Since her family knew near poverty, barely able to afford their passage to this country, Levine remembers her family’s generosity when other Jewish families—those who came to America in dire circumstances—would show up on their doorstep in need of food and shelter. Eventually, her family and others established a Hebrew Institute where the families could go for help in getting established in their new homeland. In those early days, the Marks home was a refuge for those in need. Levine remembers her mother cooking meals for twenty people at a time, describing their home as “sort of” a headquarters for Jewish people.

In spite of these added responsibilities, her father continued to grow the business, but new technologies that one might expect would help Marks with his grueling work were not always met with open arms. The family was eventually able to buy a car for their business but, as Ms. Levine remarks about her father, “He always used to say that the horse was better than the car. The horse knew when to stop, when we had to deliver a paper, but a car never knew. He often said that, particularly when we had heavy wintry storms. The horse would know where to go. He’d know where the road was even though you couldn’t find it.”

Not only did the Marks family trust their horse more than their new Ford, they often relied on walking. A devout Jewish family, during the High Holy Days and other important holidays, the family walked from their home in Greenwich to Port Chester in order to attend services. Here Levine comments on her “healthy walks”:

...”I remember there are a few holidays that are not so strict, you could buy the tickets ahead of time, and use them, but Rosh Hashanah or Yom Kippur, or anything like that, you walked. There was no question about it. I used to walk from here [Cos Cob] to Greenwich with Harriet when she was a baby. Push her in the baby carriage. Wouldn’t think of riding. But you’re exposed to that, and it just stays, I guess. That’s all.”

Jennie Marks Levine was born and bred to contribute to her faith as well as to the family business. Hard work, then, was not just limited to Levine’s father. Levine herself also worked full time for her family after she finished eighth grade. By that time the business had grown from just being a newspaper route to also including a stationary store on Greenwich Avenue. Levine describes, “I used to open up at six o’clock in the morning, stay there until nine o’clock every night. Got so that when I went up for lunch, I was interrupted so often, they put a telephone in from the store upstairs so I could answer questions.”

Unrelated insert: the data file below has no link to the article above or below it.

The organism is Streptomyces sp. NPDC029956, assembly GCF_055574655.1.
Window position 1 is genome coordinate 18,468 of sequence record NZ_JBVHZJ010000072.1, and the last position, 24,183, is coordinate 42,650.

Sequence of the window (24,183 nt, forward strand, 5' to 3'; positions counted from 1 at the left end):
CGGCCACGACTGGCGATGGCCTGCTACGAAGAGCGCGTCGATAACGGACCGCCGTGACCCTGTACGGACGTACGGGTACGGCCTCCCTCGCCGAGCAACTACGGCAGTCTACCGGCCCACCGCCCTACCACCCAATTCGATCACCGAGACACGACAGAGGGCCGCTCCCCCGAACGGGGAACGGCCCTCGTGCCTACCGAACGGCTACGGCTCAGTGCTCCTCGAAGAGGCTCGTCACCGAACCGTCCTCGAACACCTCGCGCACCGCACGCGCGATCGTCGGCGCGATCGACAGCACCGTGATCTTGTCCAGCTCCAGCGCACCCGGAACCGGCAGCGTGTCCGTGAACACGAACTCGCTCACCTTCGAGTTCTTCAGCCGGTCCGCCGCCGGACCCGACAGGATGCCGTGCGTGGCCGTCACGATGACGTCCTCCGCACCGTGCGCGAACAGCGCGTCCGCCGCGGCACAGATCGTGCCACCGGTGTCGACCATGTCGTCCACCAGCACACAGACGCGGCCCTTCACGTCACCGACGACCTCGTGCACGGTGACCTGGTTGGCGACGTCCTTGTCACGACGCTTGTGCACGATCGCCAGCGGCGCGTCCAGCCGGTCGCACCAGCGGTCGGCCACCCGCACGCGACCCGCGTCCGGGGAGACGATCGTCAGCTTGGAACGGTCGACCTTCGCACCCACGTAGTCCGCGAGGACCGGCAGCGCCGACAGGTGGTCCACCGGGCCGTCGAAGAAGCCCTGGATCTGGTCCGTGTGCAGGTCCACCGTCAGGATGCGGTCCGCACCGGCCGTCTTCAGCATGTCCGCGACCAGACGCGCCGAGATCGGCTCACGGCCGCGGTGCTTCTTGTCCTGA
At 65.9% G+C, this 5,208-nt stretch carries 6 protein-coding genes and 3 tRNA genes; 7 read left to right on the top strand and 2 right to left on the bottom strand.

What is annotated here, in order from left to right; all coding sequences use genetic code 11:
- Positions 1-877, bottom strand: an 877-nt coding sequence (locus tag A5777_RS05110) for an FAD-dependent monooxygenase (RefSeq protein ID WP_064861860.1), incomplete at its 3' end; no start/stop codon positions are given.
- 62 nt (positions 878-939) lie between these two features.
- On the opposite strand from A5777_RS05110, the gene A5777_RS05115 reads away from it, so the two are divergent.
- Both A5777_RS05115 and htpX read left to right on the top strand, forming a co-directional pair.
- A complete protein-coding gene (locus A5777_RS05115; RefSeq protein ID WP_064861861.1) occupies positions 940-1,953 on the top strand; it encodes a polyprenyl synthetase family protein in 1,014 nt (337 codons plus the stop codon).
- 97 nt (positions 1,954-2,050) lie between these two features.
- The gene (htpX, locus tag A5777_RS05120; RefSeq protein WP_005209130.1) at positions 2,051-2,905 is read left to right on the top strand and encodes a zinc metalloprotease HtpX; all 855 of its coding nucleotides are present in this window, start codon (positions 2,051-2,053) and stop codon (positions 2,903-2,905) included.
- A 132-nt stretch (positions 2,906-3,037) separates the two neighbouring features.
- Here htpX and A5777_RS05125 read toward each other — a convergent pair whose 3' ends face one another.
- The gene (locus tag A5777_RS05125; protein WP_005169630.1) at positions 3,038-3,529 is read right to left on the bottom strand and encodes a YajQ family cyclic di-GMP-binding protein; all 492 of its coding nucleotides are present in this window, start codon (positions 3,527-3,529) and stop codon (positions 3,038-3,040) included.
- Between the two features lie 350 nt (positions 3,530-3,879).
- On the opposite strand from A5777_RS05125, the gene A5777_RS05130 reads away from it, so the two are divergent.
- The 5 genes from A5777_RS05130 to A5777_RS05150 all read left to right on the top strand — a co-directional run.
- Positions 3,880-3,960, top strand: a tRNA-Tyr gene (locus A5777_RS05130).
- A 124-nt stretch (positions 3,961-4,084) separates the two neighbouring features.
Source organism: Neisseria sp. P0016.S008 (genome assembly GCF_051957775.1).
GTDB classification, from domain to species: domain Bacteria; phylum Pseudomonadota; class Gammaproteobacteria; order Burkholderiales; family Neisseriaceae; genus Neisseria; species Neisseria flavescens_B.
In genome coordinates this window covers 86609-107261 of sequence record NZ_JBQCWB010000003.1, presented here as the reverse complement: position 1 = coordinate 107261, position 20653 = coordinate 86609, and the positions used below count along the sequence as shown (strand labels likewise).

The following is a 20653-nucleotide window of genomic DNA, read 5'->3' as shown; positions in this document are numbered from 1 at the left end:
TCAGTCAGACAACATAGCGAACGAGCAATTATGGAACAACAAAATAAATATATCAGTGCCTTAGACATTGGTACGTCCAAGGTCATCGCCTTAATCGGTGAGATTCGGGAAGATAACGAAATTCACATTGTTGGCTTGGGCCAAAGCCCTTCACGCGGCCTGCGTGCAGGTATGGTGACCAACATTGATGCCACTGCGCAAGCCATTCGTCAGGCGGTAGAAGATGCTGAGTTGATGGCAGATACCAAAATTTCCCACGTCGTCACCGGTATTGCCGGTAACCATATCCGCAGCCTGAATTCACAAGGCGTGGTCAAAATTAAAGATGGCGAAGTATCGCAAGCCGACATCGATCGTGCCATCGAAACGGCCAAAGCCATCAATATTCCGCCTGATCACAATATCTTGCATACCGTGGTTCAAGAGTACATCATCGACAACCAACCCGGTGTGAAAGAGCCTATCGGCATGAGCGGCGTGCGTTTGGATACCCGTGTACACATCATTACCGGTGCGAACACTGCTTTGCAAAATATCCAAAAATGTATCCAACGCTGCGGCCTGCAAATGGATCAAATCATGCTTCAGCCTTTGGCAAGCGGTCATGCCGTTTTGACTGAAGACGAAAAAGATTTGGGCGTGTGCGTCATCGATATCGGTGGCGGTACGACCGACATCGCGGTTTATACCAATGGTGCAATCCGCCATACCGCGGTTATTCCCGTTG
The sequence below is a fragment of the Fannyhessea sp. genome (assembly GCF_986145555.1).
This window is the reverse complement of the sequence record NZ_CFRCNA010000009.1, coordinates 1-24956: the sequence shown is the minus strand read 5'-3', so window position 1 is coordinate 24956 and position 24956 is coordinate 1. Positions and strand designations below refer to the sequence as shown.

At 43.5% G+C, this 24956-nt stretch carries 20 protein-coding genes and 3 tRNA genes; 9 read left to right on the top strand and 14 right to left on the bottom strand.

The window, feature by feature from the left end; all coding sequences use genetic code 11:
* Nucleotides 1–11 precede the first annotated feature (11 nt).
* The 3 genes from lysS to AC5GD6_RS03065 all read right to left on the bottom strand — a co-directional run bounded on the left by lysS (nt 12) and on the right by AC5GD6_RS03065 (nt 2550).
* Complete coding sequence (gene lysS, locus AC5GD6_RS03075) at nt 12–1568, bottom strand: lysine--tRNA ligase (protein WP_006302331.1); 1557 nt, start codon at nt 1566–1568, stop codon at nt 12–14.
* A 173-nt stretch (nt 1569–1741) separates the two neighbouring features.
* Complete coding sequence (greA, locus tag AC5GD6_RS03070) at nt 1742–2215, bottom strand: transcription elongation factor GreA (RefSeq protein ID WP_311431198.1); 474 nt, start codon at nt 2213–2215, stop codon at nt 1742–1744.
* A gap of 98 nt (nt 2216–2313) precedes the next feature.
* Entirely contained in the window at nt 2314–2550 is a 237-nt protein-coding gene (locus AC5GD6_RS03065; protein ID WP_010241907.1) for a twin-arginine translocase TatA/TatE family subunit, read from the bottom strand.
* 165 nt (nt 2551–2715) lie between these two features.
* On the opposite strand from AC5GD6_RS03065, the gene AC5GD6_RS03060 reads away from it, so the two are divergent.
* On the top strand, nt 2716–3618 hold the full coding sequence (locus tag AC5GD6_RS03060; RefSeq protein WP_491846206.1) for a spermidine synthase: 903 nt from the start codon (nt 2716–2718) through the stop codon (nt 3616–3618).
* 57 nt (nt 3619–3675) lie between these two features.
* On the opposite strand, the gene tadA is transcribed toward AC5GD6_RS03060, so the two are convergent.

Levine further recalls a day that she will never forget, that not only affected the history of the world, but also institutions as small and simple as a local stationary store. “You know, there were two dates that the First World War was over. One was the sixth of November and the other was the eleventh. And the date of the sixth was the false armistice report. The papers came in from New York by train…all around the corner people were waiting for the papers to come in. And they brought the papers in through the back door. I was behind the counter, and they pushed the counter over on top of me. Everybody tried to get the papers. I nearly got killed that day. But the second day, they weren’t excited about. See, the first day, the sixth, they thought was a real armistice, and when the eleventh came nobody was excited.”

In spite of the chaos brought by news of the armistice, Levine describes a very different Greenwich Avenue from the bustling shopping destination we know now. In the previous century, she says, “It was a lovely, quiet street. The only time it was busy was when the wealthy people used to go to the train to New York to go to work, and when they used to come home at night. Otherwise it was quiet. There wasn’t much doing.” She does, however, recall one day in which Greenwich Avenue was filled with people. During World War I, the Twelfth Company was made up of over a hundred enlisted men from Greenwich, and on the day they were reporting for duty, “They had a military band that walked down Greenwich Avenue with flags flying and everybody standing on the street crying and letting them go.”

Levine and her family’s hard work on the newspaper route and in the stationery business paid off when they were able to buy the building that they had been living and working in for the previous ten years. Levine credits her father with being very farsighted. The business also “sent the boys [Levine’s brothers] to school.” She continues, “There was never a question of the boys earning a salary or anything like that. I worked for twenty years, and I didn’t get a nickel. There wasn’t anything I wanted that I couldn’t have, but there was no time to want anything!”

Chamber of Commerce photo of upper Greenwich Avenue
After Levine got married in 1922, her father sold the newspaper route and moved the stationary store to another location he owned higher on the avenue, which was carried on by two of her brothers. Many in Greenwich still remember that store where one could buy stationery, a newspaper, or send a fax. The times may have changed, but the hard work and acumen required to build a successful business are as important today as they were when an immigrant family from Goris built theirs here in Greenwich.

This interview, “Early Life in Greenwich. Establishment of Marks Bros. Stationary Store, and the Jewish Community of Greenwich” (Oral History Project interviewer, Mildred Rosenberg, May 20, 1974), may be read in the library’s reference area on the first floor or in the Oral History Project office on the library’s lower level.